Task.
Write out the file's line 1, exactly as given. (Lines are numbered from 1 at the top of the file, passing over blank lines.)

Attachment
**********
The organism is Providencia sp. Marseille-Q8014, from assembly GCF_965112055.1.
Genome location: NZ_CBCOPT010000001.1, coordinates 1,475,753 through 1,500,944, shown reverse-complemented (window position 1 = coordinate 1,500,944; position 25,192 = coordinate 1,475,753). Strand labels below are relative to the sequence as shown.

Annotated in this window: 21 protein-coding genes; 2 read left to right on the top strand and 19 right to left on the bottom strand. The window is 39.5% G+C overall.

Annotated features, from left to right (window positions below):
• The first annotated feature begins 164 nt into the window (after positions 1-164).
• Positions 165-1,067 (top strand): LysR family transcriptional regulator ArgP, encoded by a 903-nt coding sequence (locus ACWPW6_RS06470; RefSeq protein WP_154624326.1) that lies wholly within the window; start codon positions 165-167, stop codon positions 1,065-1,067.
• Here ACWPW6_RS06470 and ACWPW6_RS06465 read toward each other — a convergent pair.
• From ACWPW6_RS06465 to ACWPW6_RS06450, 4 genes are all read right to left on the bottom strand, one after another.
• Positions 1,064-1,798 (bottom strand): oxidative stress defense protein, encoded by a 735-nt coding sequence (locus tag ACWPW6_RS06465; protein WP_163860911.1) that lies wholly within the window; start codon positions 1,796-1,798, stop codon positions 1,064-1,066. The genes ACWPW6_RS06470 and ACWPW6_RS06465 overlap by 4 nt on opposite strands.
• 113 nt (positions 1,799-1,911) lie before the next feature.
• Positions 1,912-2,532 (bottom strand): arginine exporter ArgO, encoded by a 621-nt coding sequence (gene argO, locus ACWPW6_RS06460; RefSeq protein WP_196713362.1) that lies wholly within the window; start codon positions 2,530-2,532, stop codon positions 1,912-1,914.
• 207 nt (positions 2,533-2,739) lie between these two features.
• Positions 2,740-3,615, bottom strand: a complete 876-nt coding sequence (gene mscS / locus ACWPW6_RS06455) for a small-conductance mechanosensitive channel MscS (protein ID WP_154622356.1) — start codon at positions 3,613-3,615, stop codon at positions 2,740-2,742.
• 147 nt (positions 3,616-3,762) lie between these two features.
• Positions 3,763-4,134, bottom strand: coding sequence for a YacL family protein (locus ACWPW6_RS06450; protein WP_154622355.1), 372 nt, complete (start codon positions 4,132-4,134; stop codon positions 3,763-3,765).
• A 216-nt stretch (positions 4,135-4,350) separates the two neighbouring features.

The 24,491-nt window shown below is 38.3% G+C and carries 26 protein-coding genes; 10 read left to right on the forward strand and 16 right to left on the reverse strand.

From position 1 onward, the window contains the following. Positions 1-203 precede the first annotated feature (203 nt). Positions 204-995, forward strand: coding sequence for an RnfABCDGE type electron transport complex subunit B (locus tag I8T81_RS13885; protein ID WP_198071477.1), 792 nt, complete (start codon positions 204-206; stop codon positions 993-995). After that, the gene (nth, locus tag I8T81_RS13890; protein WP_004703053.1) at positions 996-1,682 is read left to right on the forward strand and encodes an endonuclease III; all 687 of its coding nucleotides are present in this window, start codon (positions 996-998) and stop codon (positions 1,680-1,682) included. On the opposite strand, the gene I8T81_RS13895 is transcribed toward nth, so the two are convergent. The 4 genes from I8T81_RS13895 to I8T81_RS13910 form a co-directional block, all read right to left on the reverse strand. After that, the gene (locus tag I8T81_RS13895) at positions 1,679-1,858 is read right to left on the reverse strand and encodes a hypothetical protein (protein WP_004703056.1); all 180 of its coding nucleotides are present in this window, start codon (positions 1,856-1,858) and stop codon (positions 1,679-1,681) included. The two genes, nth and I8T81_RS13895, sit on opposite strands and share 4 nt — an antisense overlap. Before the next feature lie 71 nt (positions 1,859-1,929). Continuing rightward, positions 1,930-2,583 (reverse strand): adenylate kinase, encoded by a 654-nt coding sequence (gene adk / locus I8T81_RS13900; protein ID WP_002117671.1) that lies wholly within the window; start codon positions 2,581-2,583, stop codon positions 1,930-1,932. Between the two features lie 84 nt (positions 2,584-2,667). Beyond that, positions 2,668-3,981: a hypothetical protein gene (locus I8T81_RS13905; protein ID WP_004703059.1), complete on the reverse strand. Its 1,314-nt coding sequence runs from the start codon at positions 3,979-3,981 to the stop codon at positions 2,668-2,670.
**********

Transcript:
The organism is Providencia sp. Marseille-Q8014, from assembly GCF_965112055.1.